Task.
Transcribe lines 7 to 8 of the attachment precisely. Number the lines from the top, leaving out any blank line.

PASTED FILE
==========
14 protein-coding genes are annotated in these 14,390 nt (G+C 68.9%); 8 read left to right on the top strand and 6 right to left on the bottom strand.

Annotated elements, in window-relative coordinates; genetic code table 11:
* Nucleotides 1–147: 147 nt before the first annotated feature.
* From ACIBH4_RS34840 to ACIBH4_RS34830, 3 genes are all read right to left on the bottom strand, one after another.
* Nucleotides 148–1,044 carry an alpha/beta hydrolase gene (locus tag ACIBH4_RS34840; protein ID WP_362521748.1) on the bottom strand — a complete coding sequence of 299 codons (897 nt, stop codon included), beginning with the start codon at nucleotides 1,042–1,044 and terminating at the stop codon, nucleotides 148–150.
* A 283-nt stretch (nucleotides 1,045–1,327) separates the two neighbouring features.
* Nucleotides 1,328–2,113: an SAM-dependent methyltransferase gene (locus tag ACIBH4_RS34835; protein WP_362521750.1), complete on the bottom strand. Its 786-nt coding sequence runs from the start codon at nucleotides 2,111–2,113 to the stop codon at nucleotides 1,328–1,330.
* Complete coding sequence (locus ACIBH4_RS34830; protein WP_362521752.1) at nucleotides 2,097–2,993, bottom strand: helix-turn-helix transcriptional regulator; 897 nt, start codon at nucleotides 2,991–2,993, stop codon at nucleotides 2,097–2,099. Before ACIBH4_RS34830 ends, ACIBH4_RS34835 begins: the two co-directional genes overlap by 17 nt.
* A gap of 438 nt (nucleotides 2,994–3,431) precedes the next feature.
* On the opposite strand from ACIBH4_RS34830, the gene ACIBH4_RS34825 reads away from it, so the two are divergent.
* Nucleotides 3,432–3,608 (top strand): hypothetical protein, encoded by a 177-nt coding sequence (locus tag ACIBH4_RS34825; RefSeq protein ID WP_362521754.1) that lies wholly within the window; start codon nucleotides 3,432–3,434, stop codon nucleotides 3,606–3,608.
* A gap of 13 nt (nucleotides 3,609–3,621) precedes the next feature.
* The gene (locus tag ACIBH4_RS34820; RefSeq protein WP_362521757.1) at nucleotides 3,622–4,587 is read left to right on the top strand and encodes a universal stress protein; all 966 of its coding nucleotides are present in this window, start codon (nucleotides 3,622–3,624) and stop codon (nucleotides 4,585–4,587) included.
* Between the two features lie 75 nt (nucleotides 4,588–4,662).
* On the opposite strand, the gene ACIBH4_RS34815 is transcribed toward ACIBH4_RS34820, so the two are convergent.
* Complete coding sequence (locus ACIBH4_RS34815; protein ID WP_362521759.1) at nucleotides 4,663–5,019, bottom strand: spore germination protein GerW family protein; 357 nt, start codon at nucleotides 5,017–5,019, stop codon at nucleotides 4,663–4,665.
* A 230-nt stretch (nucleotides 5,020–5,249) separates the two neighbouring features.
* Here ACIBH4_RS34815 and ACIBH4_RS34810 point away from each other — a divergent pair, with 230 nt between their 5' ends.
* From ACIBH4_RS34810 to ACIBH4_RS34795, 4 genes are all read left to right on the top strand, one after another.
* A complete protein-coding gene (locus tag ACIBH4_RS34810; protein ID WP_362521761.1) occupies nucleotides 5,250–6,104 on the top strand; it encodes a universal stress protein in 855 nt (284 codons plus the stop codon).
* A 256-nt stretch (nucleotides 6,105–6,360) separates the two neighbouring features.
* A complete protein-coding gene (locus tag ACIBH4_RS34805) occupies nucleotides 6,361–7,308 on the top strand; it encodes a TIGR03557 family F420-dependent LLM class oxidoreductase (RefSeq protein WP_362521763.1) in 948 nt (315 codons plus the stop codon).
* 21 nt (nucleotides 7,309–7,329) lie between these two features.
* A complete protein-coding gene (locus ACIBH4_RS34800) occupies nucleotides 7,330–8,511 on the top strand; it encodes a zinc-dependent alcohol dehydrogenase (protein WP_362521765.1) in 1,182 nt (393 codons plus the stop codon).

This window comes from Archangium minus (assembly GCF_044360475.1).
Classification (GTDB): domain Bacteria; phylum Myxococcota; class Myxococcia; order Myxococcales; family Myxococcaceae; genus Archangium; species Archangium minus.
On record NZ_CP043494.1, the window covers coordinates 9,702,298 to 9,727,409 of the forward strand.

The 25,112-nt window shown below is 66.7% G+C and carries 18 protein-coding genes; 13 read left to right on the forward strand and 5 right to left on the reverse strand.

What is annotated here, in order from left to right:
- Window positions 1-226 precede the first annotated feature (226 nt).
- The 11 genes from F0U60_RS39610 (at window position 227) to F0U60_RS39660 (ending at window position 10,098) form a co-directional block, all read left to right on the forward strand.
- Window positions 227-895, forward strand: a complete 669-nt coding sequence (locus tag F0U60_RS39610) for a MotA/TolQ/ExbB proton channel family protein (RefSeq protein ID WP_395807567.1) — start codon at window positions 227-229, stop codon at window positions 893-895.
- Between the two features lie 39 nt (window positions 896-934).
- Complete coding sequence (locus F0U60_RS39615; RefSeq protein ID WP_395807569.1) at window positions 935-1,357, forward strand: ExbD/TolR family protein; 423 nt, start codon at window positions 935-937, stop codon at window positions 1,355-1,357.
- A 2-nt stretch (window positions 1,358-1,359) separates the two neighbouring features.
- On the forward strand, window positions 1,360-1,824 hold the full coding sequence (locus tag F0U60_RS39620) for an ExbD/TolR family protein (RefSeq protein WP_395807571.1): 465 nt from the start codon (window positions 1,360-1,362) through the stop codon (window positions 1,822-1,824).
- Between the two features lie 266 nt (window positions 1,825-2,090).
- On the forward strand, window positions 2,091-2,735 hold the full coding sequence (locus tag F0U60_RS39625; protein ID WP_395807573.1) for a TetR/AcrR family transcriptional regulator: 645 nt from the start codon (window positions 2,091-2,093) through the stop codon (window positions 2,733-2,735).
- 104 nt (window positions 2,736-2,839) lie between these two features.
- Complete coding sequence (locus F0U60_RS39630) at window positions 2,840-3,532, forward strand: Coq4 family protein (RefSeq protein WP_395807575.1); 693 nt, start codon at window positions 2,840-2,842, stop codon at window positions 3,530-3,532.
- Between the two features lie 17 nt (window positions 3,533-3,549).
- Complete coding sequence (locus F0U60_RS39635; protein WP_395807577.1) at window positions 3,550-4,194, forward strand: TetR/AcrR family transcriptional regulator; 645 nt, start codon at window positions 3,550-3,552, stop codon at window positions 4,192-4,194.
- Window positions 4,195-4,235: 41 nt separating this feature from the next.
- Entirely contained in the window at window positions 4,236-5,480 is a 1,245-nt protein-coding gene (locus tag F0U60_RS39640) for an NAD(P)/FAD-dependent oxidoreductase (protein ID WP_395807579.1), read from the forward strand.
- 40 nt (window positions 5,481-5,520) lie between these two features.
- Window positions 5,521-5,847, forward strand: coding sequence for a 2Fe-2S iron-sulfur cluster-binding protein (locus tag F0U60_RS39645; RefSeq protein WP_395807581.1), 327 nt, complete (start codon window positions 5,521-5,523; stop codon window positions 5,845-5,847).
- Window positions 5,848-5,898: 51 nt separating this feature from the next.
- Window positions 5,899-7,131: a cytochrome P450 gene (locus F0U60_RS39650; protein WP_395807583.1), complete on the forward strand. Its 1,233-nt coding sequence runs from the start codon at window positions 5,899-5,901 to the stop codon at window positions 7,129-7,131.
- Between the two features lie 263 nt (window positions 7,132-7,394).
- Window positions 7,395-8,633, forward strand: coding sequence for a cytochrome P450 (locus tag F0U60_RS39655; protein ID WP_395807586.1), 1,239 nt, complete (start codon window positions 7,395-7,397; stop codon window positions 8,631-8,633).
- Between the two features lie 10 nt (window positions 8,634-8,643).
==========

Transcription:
* Nucleotides 1,328–2,113: an SAM-dependent methyltransferase gene (locus tag ACIBH4_RS34835; protein WP_362521750.1), complete on the bottom strand. Its 786-nt coding sequence runs from the start codon at nucleotides 2,111–2,113 to the stop codon at nucleotides 1,328–1,330.
* Complete coding sequence (locus ACIBH4_RS34830; protein WP_362521752.1) at nucleotides 2,097–2,993, bottom strand: helix-turn-helix transcriptional regulator; 897 nt, start codon at nucleotides 2,991–2,993, stop codon at nucleotides 2,097–2,099. Before ACIBH4_RS34830 ends, ACIBH4_RS34835 begins: the two co-directional genes overlap by 17 nt.